The deliverables from this cooperative agreement will contribute to the mission of NIC by promoting the ongoing development and advancement of correctional practices by developing a standardized approach to performance and outcome measurement for the community corrections (local and state probation)
Accurate and detailed documentation of case information, along with a formal and valid mechanism for measuring outcomes, is the foundation of evidence-based practice.
Evidence-based practice implies that 1) one outcome is desired over others; 2) it is measurable; and 3) it is defined according to practical realities (i.e.
public safety) rather than immeasurable moral or value-oriented standards.
As suggested in The Pew Center Public Safety Performance Project- “Policy Framework to Strengthen Community Corrections”, community corrections agencies should implement a systemic performance measurement model, which includes measures of outcomes in key performance areas to provide regular objective and quantitative feedback on how well agencies are achieving their goals.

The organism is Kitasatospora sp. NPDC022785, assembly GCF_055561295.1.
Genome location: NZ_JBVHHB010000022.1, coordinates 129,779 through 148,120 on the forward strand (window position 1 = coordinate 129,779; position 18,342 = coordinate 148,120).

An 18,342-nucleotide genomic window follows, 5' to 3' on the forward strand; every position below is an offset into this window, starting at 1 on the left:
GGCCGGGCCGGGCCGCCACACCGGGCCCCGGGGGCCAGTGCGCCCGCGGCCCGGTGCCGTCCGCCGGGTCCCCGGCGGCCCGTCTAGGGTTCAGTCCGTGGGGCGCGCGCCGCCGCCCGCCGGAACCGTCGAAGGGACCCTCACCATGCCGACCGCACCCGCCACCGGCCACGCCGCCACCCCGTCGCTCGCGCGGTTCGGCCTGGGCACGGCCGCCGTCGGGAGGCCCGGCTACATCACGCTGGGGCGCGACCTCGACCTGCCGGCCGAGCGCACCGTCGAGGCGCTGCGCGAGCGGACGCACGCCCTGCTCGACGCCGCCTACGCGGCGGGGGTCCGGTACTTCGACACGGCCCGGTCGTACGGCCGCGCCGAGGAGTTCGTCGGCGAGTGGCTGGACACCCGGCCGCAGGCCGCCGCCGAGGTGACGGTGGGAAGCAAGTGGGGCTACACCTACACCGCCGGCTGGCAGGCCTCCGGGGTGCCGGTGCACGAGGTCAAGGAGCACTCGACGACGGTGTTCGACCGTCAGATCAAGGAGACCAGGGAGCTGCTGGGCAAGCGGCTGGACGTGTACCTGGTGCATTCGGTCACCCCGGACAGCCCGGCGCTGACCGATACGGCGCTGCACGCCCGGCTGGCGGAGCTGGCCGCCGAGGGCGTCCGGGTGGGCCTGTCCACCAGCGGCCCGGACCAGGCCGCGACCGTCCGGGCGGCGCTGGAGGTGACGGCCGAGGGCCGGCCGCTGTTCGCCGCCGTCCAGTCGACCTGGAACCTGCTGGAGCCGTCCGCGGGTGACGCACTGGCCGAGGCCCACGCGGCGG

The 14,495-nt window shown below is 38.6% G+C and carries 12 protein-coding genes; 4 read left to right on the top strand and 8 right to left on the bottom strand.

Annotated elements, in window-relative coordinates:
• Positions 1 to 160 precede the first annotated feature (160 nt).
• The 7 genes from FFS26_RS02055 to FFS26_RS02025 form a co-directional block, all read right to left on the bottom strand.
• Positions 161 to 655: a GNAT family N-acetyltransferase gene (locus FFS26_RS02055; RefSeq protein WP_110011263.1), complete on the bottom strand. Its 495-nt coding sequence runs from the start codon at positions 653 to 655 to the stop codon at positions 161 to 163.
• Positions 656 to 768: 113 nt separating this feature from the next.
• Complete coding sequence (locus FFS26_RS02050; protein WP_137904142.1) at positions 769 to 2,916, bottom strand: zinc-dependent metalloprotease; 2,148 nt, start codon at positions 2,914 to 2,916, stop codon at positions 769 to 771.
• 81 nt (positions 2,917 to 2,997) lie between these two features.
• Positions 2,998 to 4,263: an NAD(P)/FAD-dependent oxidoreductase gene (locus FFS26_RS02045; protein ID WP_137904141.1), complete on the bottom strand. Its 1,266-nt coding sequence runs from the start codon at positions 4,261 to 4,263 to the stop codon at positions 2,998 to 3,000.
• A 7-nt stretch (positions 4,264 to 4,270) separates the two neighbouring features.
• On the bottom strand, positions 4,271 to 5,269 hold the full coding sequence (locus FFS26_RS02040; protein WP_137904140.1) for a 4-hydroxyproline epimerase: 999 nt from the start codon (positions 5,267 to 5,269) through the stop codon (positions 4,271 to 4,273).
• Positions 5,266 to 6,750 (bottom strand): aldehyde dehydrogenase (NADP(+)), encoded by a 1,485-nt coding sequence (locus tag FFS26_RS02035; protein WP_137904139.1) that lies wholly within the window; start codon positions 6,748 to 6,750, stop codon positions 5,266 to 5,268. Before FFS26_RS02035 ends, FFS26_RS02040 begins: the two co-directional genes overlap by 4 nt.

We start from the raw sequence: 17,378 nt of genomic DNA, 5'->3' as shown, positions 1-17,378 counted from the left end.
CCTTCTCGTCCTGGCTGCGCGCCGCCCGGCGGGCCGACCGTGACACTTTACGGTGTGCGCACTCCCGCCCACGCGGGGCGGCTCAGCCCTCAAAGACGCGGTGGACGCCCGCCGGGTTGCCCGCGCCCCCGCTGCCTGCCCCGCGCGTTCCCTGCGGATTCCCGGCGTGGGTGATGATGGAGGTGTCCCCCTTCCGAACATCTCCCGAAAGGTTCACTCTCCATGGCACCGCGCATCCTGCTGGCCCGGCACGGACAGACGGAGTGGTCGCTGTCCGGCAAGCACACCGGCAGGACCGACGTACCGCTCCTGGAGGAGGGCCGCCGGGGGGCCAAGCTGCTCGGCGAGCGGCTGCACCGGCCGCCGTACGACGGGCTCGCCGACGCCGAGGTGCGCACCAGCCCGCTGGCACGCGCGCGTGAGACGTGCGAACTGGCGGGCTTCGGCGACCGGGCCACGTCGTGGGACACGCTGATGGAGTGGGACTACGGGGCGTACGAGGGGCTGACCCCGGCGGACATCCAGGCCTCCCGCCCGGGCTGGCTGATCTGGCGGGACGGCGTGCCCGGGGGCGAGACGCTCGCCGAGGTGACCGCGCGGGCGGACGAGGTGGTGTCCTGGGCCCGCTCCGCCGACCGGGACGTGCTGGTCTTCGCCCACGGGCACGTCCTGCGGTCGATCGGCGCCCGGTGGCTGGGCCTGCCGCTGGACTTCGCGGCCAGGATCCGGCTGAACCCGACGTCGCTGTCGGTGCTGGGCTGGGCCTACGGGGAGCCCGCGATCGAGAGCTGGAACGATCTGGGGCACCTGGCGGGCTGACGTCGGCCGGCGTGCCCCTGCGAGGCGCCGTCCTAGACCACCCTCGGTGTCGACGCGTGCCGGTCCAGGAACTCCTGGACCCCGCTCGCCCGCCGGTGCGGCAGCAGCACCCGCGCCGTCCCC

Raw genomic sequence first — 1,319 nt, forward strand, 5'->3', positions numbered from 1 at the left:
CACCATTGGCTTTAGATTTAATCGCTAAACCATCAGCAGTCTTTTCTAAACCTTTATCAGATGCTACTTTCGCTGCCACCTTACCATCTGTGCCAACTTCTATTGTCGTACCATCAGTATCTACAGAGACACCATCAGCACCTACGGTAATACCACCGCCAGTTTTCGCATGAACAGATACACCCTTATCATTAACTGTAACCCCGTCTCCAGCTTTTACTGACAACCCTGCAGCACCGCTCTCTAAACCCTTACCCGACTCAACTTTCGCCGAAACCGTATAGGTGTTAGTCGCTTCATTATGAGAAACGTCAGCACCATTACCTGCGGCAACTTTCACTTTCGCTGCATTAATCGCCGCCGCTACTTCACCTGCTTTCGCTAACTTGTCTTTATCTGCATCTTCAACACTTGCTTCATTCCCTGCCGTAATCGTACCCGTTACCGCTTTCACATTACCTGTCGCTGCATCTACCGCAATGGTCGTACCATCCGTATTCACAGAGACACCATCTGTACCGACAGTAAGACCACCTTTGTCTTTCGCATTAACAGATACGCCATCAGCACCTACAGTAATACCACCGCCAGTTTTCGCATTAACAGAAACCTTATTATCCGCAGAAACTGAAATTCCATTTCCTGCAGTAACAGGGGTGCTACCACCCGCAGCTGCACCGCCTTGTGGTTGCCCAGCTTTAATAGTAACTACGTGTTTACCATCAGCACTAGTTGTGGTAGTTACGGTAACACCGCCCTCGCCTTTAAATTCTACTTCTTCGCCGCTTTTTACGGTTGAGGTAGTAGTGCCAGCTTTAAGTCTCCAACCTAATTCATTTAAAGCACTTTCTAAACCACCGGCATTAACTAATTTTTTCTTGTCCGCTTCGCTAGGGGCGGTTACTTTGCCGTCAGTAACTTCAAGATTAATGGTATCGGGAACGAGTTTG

We need to measure strategies and activities that reduce offender risk factors that diminish the likelihood of re-offending, support and develop protective risk factors and those activities that hold offenders accountable.
A question we should be asking regularly, “What does the data say?” and making business decisions based on data elements and facts.
Early performance measurement efforts include community corrections agencies adopting the Compstat Model developed by the New York City Police Department.
Compstat is a continuous evaluation of agency performance involving regular data audits where managers across the organization share performance data for their division, receive feedback on performance, and deploy new strategies or tactics to deal effectively with problems.
Although Compstat is a management approach it is worth mentioning here as the intent was to come to agreement on what to measure.
A limited number of community corrections agencies adopted this model and reported modest success.